The Republican candidates for president met on Wednesday night in Milwaukee for the first debate of the presidential primary season.
Absent from the stage were several candidates who failed to make the party’s cutoff requirements as reflected in donations and polls: former Rep. Will Hurd of Texas and conservative talk show host Larry Elder, among others.
Also absent from the stage and maybe worth mentioning: former President Donald Trump, who decided to skip the affair and conduct an interview with former Fox News host Tucker Carlson, who now hosts a show on X, the website formerly known as Twitter.
The front-runner’s absence was strategic, meant to delegitimize the debate. And it appeared to work. “This is all the undercard right now,” former Trump pollster and senior adviser Kellyanne Conway said on Fox News after the debate was through.
On Thursday, Trump is expected to turn himself in at the Fulton County jail in Atlanta; he is facing a trial there and in New York, as well as two more indictments from special counsel Jack Smith that could keep him in the spotlight for months on end.
Still, the candidates did their best to stand out on Wednesday night.
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Ramaswamy becomes center of attack
In recent weeks, entrepreneur Vivek Ramaswamy has emerged as an intriguing candidate for conservatives who want to move past Trump but are increasingly uncertain that Florida Gov. Ron DeSantis, long seen as the successor in waiting, is equal to the hype that preceded him.
Ramaswamy began the debate with a broad smile on his face. His competitors did their best to wipe it away.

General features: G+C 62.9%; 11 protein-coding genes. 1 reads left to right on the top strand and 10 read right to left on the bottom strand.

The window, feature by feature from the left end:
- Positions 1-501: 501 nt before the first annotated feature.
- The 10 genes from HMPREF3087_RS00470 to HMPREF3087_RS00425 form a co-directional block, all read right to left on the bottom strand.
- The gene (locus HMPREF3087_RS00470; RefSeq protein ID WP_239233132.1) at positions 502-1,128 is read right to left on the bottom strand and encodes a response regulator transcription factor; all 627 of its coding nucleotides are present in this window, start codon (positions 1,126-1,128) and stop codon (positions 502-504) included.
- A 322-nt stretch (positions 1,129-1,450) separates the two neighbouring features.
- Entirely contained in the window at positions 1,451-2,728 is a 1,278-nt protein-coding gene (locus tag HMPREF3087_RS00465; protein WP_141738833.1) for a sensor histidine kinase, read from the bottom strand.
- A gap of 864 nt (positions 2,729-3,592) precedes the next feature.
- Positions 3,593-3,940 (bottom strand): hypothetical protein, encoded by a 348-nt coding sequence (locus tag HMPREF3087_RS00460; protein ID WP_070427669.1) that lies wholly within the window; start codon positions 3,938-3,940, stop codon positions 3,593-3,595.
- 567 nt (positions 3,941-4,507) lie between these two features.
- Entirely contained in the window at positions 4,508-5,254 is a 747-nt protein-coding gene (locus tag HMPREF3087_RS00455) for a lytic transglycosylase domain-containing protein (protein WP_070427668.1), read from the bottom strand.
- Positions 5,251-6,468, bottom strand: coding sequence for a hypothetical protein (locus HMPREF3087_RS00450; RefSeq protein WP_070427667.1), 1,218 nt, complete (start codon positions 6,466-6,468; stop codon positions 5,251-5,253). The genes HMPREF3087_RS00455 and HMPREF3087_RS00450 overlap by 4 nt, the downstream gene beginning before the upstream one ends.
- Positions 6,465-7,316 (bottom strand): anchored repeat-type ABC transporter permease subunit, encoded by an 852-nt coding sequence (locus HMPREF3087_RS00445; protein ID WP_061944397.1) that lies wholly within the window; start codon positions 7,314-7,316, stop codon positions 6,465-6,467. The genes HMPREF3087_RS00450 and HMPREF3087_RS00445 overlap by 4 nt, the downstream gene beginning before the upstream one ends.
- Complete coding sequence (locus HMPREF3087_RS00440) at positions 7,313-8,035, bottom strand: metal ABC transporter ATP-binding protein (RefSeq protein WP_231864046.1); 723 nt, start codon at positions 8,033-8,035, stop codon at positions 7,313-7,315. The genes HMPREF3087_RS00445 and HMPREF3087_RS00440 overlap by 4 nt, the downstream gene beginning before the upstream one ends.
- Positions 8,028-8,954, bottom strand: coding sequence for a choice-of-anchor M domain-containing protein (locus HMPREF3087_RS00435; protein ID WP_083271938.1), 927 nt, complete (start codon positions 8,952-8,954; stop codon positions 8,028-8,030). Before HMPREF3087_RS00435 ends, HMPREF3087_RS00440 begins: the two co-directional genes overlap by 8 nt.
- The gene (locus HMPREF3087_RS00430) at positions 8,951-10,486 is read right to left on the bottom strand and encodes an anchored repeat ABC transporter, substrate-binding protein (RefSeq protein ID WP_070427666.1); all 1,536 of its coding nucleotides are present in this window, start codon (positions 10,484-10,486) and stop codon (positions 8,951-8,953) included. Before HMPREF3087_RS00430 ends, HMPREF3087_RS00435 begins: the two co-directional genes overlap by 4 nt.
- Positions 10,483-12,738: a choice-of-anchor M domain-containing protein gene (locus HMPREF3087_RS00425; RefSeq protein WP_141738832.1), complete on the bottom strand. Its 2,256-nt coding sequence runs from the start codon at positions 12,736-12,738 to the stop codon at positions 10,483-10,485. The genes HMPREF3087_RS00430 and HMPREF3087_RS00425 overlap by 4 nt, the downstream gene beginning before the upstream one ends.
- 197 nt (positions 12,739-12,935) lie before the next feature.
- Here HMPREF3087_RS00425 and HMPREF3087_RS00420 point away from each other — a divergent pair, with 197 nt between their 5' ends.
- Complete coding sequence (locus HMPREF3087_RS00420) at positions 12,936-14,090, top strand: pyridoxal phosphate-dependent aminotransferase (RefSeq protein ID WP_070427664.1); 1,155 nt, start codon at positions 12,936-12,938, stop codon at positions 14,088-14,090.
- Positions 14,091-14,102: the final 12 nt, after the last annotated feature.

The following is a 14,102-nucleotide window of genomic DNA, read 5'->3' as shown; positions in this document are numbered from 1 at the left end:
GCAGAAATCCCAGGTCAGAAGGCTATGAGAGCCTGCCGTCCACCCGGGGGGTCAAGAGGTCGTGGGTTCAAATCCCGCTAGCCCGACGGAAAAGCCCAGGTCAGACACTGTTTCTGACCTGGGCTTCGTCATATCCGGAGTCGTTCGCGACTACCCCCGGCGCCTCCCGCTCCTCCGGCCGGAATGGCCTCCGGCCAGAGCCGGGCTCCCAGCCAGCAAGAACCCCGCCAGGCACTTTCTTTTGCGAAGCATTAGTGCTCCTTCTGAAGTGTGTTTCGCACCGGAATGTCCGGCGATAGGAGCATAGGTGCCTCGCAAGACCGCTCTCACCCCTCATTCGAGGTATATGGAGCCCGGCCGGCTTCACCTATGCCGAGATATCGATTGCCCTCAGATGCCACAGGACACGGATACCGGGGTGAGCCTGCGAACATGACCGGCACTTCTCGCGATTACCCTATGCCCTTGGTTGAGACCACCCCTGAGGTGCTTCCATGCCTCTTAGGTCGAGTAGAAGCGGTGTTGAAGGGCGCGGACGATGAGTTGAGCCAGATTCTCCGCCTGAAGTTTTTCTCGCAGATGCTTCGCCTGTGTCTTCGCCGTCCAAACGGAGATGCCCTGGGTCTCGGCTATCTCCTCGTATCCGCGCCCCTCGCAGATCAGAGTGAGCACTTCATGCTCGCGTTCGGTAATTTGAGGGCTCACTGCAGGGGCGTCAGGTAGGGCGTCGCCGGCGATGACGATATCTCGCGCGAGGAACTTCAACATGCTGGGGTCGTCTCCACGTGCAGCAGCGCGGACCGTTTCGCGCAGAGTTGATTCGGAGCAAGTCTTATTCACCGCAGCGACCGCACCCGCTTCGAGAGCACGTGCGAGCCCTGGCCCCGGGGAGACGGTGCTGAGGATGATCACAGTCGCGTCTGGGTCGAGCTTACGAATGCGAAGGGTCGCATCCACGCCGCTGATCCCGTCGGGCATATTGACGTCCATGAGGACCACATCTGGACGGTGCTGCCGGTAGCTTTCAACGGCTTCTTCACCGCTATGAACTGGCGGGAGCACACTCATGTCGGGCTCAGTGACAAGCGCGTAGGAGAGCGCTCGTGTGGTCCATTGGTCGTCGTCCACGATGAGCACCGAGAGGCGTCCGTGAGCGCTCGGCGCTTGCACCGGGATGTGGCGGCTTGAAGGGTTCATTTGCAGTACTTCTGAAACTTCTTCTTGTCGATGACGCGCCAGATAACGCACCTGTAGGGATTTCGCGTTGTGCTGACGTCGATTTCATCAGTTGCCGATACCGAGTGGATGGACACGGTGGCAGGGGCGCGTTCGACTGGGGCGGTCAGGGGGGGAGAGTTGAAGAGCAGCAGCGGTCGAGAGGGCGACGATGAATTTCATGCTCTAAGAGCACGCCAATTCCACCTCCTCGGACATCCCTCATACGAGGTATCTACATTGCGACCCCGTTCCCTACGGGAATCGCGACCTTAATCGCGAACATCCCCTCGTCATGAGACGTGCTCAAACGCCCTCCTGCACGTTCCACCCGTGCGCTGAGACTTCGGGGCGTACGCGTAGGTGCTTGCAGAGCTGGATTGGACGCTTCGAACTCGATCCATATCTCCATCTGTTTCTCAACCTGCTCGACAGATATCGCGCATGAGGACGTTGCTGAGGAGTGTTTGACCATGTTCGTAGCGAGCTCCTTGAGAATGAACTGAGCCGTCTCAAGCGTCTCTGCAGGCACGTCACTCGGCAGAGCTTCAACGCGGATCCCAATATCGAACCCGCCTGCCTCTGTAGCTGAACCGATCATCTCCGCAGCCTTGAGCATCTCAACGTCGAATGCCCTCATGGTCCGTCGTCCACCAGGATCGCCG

“I’ve had enough already tonight of a guy who sounds like ChatGPT standing up here,” said former New Jersey Gov. Chris Christie, an expert in leveling rivals during debates. For much of the night, he was focused on Ramaswamy, a wealthy Harvard graduate.
Ramaswamy was the youngest candidate on the stage, a potential advantage that others sought to turn into a liability. “Now is not the time for on the job training,” said former Vice President Mike Pence, who touted his own expertise.
The attacks on him may be a sign that other campaigns see him as a rising threat.
“He absolutely dominated tonight’s debate,” Fox News host Steve Hilton said.
Read more from Yahoo News: Vivek Ramaswamy is the star of the GOP's presidential amateur hour, via Los Angeles Times
DeSantis fails to break out
Wednesday night was not a disaster for DeSantis, who is not known as a strong debater. But he also failed to rise above the rest of the field, undermining the central argument of his campaign.
On issues like abortion and the Jan. 6 attack on the Capitol, DeSantis provided sometimes unclear, evasive answers. Pence, Ramaswamy and Christie all spoke more than he did. And when DeSantis did speak, he recited familiar lines from his stump speech.
For a candidate who desperately needed to show donors and voters that he isn’t 2024’s version of Scott Walker or Jeb Bush, Wednesday’s solid performance may not have been enough.
“I don’t think Ron DeSantis did anything to stop that decline,” Hilton said on Fox News.
Read more from Yahoo News: Poll: DeSantis’s support collapses ahead of 1st GOP debate
All about Trump
Trump spent weeks publicly deliberating whether to attend the debate before finally deciding to skip it, reasoning that he was so far ahead of the rest of the field, there was no need to engage.
“One of these candidates may wind up as VP,” said Fox News host Jesse Watters, a sign of how the conservative media were viewing the debate.
There were moments of principle and passion from Pence, Ramaswamy and former South Carolina Gov. Nikki Haley. DeSantis got in his digs at Hunter Biden. Christie did his hard-charging, blunt-talking New Jersey thing.
What none of them did, however, was to convince the millions of people who want to vote for Trump again that they should not do so.
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